Crohn's disease: what it is and how it is treated

Crohn's disease: what it is and how it is treated

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The Crohn's disease it is an inflammatory bowel disease capable of causing inflammation of the entire thickness of the intestinal wall, in every part of the digestive tract, from the mouth to the rectum. In this it is therefore distinguished from ulcerative colitis, which is instead inflammation of the inner lining of the large intestine alone.

The problem usually occurs between 15 and 30 years of age, but patients who are younger (Crohn's disease is becoming increasingly common in children under nine) or older are certainly not uncommon.

There are several treatments available to manage the symptoms of the disease, and people who are affected by the condition manage to lead normal lives most of the time.

Effects of Crohn's disease

Each person responds differently to Crohn's disease, the severity of which symptoms vary from time to time and from person to person. The disease is not a progressive disease (it does not necessarily get worse over time), and some people also experience periods of symptom relief between one attack and another.

It is also not possible to predict how long a person will be free of the most bothersome symptoms, or when the next inflammation will occur.

Symptoms of Crohn's Disease

The Crohn's disease it can interfere with a person's normal bodily functions. The main and most common symptoms may include:

  • pain in the abdomen,
  • weight loss,
  • diarrhea (sometimes with blood and mucus),
  • exhaustion,
  • constipation,
  • malnutrition,
  • nausea,
  • retarded or impaired growth in children.

Read also: Addison's disease, definition, causes and symptoms

Causes of Crohn's disease

The causes of this disease are unknown. Some scientists believe the determinant could be a defect of the immune system of the organism. Infection with a bacterium or virus could also be involved in the process, while researchers tend to exclude that stress or particular diets can cause this condition.

Crohn's disease it is not contagious.

Crohn's disease diagnosis

Doctors use a variety of tests to correctly diagnose the disease. The main ones include blood tests, fecal tests, x-rays, colonoscopy and gastroscopy. In some cases, computed tomography, MRI, and ultrasound may be required by the specialist.

Crohn's disease treatment

The typology of treatment of Crohn's disease it depends on many factors, and the therapy cannot be carefully evaluated in the company of your referral specialist.

Some treatments could for example include:

  • medications to reduce the chances of flare-ups,
  • steroid drugs (cortisone),
  • drugs to reduce the activity of the immune system,
  • corrective surgery for complications.

Diet for Crohn's disease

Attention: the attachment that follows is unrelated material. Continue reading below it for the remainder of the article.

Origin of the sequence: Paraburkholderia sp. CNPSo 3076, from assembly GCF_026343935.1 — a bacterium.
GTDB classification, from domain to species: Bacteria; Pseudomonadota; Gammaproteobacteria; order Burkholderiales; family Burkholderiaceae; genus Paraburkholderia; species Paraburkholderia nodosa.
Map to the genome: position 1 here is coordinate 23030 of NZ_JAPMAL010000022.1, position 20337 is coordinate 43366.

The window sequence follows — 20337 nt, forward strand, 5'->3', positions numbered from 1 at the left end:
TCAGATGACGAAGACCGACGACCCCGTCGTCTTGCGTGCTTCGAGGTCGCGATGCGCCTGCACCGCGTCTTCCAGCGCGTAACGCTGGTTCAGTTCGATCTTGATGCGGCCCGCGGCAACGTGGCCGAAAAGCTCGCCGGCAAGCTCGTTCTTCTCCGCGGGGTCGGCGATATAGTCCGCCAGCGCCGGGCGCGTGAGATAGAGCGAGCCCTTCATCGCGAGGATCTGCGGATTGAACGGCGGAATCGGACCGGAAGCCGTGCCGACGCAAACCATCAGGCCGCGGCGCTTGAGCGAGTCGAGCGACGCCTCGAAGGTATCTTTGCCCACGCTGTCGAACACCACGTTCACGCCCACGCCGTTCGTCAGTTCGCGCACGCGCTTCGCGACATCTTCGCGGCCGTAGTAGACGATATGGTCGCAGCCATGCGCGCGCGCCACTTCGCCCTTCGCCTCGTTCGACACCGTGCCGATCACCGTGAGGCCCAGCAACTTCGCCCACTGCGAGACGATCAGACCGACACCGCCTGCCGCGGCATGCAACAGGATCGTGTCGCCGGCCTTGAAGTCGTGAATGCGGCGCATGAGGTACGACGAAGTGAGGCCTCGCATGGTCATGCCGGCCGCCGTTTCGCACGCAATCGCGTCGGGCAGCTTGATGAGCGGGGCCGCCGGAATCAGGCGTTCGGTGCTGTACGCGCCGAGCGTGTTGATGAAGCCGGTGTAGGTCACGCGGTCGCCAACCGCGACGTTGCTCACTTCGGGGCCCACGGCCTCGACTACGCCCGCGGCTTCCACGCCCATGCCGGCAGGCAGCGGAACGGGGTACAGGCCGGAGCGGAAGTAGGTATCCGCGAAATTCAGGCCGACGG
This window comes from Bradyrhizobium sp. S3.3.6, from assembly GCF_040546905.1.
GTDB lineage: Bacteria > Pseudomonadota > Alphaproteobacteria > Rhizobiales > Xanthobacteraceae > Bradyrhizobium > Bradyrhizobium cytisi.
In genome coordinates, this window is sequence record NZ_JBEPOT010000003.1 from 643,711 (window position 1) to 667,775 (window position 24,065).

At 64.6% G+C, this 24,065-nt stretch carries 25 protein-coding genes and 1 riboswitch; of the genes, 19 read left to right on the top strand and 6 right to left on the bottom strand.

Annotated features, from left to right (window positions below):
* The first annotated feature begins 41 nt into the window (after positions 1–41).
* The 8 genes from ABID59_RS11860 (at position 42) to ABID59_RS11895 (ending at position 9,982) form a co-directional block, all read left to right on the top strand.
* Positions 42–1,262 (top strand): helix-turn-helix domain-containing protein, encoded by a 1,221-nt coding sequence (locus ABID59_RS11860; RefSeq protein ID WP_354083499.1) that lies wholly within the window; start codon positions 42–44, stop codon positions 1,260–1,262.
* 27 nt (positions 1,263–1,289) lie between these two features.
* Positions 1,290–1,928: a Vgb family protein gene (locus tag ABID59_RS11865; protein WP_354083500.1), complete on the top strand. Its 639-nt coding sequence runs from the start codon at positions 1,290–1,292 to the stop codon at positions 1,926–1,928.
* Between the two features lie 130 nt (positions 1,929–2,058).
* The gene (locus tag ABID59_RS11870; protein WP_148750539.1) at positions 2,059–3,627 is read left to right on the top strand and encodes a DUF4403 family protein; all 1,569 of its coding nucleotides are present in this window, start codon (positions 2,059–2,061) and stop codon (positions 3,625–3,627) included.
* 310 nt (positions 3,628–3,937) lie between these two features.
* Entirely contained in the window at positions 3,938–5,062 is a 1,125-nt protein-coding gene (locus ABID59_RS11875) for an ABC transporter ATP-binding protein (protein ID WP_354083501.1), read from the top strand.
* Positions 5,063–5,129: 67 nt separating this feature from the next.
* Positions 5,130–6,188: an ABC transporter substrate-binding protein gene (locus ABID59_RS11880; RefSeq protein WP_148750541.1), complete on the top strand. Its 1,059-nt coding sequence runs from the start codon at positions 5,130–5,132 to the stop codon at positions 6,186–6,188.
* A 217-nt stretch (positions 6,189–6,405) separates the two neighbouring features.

As we mentioned a few lines ago, diet and food allergies do not cause Crohn's disease, and long-term "special" diets are not effective in treating the condition. However, adjusting your diet can help you manage some of the symptoms, and can help medications work better on your body.

But how can Crohn's disease interfere with one's health and, in particular, with food intake?

To understand this, it is useful to remember how our gastrointestinal system "works". The mouth and stomach in fact destroy food by mechanical and chemical means. When the food has reached a consistency similar to the "pulp", it is in fact slowly released in the first part of the small intestine (the duodenum). The food is then processed along the length of the small intestine, and organs such as the pancreas and gallbladder use digestive enzymes to further break down the food into its simpler components.

That said, note how the small intestine is lined with microscopic projections, the villi, which are located near small blood vessels (capillaries). The nutrients pass into the bloodstream through these villi, while the rest of the food is pushed into the large intestine, which absorbs excess water. The waste is then temporarily stored in the colon before being eliminated through the rectum.

With the above clarified, it may be easier to understand how Crohn's disease can interfere with i digestion processes and of absorption.

In particular, in Crohn's disease, an inflamed ileus hinders (reduces) the absorption of vitamin B12 and bile salts. Inflammation along the length of the small intestine impairs the absorption of all food nutrients. Inflammation of the large intestine hinders the absorption of water, causing diarrhea.

However, other factors may also affect or influence one's nutritional intake. Consider, for example, medicines: some drugs used to treat Crohn's disease can in fact reduce appetite and interfere with the absorption of some nutrients, such as folic acid. Again, states of inflammation: your body in fact needs greater quantities of nutrients to cope with the inflammation and fever that may arise. Or, note how some people suffering from Crohn's disease need surgery to remove parts of their small intestine, and how this condition can only reduce the absorption of nutrients.

At this point, if you wish to have more information on this condition, we can only advise you to talk to your referring doctor, in order to understand what your symptoms are and which tests to perform in order to ascertain or not the emergence of this condition. condition. Once this is done, it will be much easier to look for the right treatment for your health, and therefore to find the best wellness in the right times and in the right ways.

Video: What is the best diet for Crohns disease? (July 2022).


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